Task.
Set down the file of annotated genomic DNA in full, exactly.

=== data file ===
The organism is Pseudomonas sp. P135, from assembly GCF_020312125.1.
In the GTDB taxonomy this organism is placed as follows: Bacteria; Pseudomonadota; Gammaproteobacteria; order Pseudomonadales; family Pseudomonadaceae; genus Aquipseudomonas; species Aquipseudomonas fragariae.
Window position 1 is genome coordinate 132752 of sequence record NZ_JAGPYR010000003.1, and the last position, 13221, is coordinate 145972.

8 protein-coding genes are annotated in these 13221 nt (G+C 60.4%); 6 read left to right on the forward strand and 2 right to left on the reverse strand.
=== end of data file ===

The organism is Pseudomonas sp. P135, from assembly GCF_020312125.1.
In the GTDB taxonomy this organism is placed as follows: Bacteria; Pseudomonadota; Gammaproteobacteria; order Pseudomonadales; family Pseudomonadaceae; genus Aquipseudomonas; species Aquipseudomonas fragariae.
Window position 1 is genome coordinate 132752 of sequence record NZ_JAGPYR010000003.1, and the last position, 13221, is coordinate 145972.

8 protein-coding genes are annotated in these 13221 nt (G+C 60.4%); 6 read left to right on the forward strand and 2 right to left on the reverse strand.